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Walt Whitman: Crossing Brooklyn Ferry, Part 8

Part 8

Ah, what can ever be more stately and admirable to me than
mast-hemm'd Manhattan?
River and sunset and scallop-edg'd waves of flood-tide?
The sea-gulls oscillating their bodies, the hay-boat in the
twilight, and the belated lighter?
What gods can exceed these that clasp me by the hand, and with voices I
love call me promptly and loudly by my nighest name as approach?
What is more subtle than this which ties me to the woman or man that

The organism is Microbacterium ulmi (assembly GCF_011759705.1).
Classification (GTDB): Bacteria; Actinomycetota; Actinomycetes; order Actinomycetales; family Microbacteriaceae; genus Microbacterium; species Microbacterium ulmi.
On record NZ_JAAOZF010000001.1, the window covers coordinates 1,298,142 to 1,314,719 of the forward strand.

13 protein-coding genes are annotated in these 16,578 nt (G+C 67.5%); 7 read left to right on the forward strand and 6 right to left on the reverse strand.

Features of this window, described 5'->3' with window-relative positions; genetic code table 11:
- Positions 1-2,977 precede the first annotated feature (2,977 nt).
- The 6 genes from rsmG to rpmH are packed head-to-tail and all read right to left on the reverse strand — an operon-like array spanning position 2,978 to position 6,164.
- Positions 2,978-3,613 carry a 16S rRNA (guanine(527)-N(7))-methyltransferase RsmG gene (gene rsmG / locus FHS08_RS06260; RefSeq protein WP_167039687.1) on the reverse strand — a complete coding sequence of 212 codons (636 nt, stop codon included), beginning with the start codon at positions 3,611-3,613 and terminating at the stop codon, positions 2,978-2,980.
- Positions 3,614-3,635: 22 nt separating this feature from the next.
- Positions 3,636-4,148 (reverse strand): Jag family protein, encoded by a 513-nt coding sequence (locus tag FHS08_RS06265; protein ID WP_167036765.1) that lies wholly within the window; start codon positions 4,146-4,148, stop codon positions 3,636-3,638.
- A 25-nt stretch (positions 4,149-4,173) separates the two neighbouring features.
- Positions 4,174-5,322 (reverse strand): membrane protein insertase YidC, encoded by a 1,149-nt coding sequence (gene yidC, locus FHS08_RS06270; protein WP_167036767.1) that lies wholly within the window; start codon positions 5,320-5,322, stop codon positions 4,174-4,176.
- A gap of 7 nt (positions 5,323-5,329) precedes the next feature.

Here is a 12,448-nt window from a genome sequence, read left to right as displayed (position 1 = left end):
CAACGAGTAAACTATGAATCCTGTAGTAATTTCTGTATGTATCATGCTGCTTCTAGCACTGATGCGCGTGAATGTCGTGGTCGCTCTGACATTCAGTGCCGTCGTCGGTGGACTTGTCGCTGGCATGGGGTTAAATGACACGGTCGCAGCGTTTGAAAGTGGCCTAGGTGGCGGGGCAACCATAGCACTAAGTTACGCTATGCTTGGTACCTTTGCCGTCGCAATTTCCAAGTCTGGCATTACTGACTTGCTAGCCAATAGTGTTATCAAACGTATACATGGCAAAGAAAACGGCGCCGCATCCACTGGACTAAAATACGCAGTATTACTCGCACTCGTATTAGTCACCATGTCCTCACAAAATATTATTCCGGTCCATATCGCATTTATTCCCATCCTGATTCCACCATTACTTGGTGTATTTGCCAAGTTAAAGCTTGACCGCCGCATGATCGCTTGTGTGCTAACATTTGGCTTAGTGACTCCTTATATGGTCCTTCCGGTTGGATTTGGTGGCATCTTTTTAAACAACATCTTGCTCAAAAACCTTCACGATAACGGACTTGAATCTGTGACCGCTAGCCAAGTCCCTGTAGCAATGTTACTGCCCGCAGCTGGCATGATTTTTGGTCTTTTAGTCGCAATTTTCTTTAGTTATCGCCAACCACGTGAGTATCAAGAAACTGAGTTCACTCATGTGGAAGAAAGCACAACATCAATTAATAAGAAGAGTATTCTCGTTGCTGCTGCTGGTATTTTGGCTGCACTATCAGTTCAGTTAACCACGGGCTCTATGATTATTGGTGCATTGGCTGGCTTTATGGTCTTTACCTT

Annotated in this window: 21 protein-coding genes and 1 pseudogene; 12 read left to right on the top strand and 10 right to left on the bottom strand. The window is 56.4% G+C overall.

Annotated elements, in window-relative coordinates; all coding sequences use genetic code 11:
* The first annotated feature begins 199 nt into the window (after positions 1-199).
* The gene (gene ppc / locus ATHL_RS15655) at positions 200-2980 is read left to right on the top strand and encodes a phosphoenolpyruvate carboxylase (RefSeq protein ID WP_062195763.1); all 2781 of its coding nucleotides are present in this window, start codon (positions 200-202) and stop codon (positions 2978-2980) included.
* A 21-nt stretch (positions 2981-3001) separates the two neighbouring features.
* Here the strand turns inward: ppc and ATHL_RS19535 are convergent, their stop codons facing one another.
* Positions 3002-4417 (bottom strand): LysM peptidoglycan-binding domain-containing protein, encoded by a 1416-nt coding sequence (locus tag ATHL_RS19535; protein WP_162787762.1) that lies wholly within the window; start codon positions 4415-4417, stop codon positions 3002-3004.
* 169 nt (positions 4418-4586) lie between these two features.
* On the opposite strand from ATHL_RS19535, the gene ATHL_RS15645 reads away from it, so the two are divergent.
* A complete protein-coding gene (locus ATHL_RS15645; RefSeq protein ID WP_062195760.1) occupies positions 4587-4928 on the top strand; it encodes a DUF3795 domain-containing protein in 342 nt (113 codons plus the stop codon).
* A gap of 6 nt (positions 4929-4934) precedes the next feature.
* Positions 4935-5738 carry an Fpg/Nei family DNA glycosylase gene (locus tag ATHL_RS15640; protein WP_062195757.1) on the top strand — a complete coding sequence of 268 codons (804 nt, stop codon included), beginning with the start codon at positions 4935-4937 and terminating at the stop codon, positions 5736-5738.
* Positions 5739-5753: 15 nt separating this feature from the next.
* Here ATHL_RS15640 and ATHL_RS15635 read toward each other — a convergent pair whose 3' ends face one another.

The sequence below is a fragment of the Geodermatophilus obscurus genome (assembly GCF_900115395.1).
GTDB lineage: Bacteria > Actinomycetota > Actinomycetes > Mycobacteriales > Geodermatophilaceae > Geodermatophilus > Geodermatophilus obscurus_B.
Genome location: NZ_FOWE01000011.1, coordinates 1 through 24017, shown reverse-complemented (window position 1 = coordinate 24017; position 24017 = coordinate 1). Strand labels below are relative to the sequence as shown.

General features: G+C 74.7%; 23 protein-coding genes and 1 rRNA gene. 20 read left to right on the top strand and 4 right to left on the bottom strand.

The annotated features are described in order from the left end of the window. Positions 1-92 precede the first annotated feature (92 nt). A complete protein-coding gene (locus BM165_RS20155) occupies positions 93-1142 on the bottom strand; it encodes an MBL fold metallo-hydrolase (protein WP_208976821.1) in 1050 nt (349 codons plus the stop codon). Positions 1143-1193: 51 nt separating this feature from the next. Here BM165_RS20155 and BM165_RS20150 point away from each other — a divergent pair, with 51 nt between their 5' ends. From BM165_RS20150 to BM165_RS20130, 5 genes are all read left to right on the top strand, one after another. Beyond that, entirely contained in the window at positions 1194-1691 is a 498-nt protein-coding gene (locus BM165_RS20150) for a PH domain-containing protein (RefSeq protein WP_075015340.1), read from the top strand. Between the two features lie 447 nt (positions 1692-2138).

looks in my face?
Which fuses me into you now, and pours my meaning into you?
We understand then do we not?
What I promis'd without mentioning it, have you not accepted?
What the study could not teach—what the preaching could not
accomplish is accomplish'd, is it not?
Walt Whitman: Crossing Brooklyn Ferry, Part 7 Walt Whitman: Crossing Brooklyn Ferry, Part 9